The popularity of Asha brand phones gave the Finnish company a leg up over its South Korean rival in the smart feature phones segment last year.

In February, Samsung ratcheted up competition by launching the Rex series of smart feature phones that are priced between $50 and $100, posing a new threat to Nokia.

 

The Rex mobile series "may definitely be a cause of concern" for Nokia, said Anshul Gupta, principal analyst with U.S.-based research firm Gartner Inc.

 

1.       What advantage Nokia has over other brands in market

2.       What is the reason Nokia is into problem

3.       How would you rate brand equity of Nokia? Are there any advantages Nokia can exploit?

 

CASE STUDY - II

 

Ghari Detergent Poweder: Road ahead

HLL entered in the detergent segment in India in 1957, its brand Surf remained the market leader for a long time. Nirma Chemicals was started in 1969; in 1985 Nirma became the leading detergent in India. Nirma's primary focus was to create a good, branded product at affordable prices. The product was priced far lower than the market leader - Surf. Nirma caught the attention of the middle-class and lower middle class customers and had such great sales that it evicted HUL's Surf from the No. 1 position in 1985. HLL then had a look at the situation and found that there was a large market segmentation in detergent space and then came up with lower priced Wheel (green) and Rin (blue) detergent powders targeted at different market segments. This segmentation helped HLL regain part of its lost market.

 

In 1987, Ghari was launched by RSPL (Rohit Surfactancts Pvt. Ltd.), the product was also less priced and targeted at the rural customers, middle class and lower-middle class customers. It also had more or less the same positioning strategy as Nirma. In 1988, HUL launched Wheel to take on Nirma. In early 2000's Wheel succeeded Nirma and took the No.l spot. However in the last decade it was Ghari which did a Nirma to Nirma and became Market leader .In late 2011 and early 2012, Ghari overtook Wheel and took the numero-uno spot in Indian detergent industry.

 

Currently, Ghari is the market leader with a market share of 17.3%, Wheel is at number 2 with a share of 16.9%, Tide is 3rd with a market share of 13.5%. Nirma has market share of less than 6% now. Interesting facts. HUL is still the overall market giant with Wheel, Rin and Surf (one product for each segment) doing well. But Ghari is now the overall market leader. However dollar wise HUL is still the market leader.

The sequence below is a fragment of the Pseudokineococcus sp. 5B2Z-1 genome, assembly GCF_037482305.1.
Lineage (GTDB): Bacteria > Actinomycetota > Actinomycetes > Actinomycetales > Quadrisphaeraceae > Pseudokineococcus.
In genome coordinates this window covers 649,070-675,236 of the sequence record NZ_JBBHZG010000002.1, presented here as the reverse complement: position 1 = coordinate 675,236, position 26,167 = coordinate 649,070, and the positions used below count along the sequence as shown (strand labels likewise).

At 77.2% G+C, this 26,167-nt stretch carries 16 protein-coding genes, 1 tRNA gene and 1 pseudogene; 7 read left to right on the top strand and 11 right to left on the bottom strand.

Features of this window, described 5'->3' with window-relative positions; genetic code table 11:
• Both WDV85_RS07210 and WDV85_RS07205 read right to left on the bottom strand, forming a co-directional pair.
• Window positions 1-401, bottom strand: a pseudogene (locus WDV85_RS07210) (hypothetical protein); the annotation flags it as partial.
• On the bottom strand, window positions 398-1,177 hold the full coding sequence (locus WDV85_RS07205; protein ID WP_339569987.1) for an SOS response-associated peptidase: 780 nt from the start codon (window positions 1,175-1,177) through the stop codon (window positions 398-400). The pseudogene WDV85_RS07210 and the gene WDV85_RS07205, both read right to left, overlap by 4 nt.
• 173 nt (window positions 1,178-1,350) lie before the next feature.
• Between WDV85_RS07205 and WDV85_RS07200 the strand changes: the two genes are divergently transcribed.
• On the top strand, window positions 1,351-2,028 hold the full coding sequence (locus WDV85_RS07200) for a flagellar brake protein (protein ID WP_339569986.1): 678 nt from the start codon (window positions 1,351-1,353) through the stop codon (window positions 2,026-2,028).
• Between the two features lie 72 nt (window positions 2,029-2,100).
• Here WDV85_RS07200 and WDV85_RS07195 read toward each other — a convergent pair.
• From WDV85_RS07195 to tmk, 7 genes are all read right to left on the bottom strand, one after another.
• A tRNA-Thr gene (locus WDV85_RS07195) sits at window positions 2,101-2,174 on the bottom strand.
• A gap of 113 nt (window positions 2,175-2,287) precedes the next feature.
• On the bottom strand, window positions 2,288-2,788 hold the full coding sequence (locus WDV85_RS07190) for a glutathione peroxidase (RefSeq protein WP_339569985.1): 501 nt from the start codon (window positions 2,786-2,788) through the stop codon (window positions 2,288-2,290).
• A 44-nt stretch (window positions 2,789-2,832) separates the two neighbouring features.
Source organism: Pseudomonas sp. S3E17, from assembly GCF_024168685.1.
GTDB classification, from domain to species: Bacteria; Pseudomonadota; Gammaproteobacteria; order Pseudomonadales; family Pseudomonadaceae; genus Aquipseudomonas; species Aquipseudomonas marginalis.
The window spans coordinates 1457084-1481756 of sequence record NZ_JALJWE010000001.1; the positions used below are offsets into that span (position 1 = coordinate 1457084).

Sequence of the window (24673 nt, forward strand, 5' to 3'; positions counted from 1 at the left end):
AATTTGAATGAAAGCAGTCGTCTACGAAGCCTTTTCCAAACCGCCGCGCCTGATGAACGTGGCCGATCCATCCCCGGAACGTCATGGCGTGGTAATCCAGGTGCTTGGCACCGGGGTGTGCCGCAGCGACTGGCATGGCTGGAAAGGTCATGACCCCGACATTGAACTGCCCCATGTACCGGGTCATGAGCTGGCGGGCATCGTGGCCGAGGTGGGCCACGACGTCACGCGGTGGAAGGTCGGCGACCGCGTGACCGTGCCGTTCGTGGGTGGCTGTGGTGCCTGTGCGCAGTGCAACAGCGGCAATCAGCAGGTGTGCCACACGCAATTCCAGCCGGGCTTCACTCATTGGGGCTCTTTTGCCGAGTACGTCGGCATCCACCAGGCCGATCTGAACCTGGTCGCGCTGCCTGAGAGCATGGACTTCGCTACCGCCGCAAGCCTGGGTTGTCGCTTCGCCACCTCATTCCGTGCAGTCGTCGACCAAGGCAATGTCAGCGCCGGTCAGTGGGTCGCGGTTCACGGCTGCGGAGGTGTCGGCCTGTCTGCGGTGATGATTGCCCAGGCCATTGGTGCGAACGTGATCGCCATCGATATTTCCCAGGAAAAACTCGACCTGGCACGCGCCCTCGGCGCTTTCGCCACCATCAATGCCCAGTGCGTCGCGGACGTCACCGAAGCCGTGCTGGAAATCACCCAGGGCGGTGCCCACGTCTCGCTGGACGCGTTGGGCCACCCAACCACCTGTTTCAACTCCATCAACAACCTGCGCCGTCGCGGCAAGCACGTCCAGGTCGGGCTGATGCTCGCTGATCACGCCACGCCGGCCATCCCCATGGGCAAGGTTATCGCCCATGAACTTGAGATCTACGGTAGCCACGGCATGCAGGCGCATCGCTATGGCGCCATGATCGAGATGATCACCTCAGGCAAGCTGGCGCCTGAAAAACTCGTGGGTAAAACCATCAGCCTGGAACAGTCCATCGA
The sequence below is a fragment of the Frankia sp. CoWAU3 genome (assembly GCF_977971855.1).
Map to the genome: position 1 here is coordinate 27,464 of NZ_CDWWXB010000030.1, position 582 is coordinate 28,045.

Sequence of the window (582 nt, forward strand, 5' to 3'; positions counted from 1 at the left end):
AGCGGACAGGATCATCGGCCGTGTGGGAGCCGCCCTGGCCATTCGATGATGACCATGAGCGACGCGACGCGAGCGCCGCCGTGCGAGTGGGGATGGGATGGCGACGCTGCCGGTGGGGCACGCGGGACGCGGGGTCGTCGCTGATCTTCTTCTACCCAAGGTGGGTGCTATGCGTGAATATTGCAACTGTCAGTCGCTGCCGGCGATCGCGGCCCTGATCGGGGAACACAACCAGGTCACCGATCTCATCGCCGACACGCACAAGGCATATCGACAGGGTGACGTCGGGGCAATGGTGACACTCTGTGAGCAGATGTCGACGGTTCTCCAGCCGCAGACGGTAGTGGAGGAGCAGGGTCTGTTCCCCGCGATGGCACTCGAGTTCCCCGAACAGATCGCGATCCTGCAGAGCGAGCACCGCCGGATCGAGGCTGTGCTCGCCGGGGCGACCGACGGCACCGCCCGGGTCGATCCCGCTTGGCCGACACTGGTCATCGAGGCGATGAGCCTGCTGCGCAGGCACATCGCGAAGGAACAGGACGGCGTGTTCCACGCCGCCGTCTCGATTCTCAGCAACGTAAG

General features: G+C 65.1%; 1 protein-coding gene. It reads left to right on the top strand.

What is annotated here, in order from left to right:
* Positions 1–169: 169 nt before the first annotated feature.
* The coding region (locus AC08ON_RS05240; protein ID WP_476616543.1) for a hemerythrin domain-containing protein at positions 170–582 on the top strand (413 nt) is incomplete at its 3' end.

Ghari has grown from strength to strength with its target market segment and affordable pricing. Ghari has spread its distribution network to more states now and directly reaches rural markets, which is its biggest audience. The company has entered 10 more states in the last three years and now peddles its ware in 19 states, through more than 3,500 dealers. It has 21 manufacturing units, 15 of which were added since 2006.

The company continues to target cheaper and unbranded local products to create more market for Ghari detergent powder. Villagers are persuaded to move to a branded detergent like Ghari which is well within their reach and has far better cleansing power than slabs of cheap local soaps. Combined with its great distribution network and a good product, the sales of the Ghari detergent have risen admirably.

 

A one kg pack of Ghari detergent is priced at Rs 35 and a 2.5 kg pack is priced Rs 85 only.

 

Unlike its rivals Ghari, basically indulges in far less advertising as compared to MNC's . It spends just 2 % of its sales on advertising and sales promotion . The company is aggressive in road shows Melas, Haat and Mandi's in rural areas . Ghari has been established as a brand primarily competing on value . It has largely gained its market share from the local players available in the market who still occupy about 40% of the market share . Meanwhile HUL has not lowered its prices to fight Ghari . Both their brands Wheel and Rin have gained market share in the past two years . Nirma has lost some of its market share to Ghari and some to HUL.

 

However despite being a huge brand it would be a challenge for Ghari to sustain its brand equity , as it has survived on low margins, aggressive distribution, frugal advertising which together create a low cushion business model.

 

1.       What are the key elements of brand Ghari ?

2.       What future course would you suggest for Ghari to sustain its brand ? What brand strategy would you suggest to the company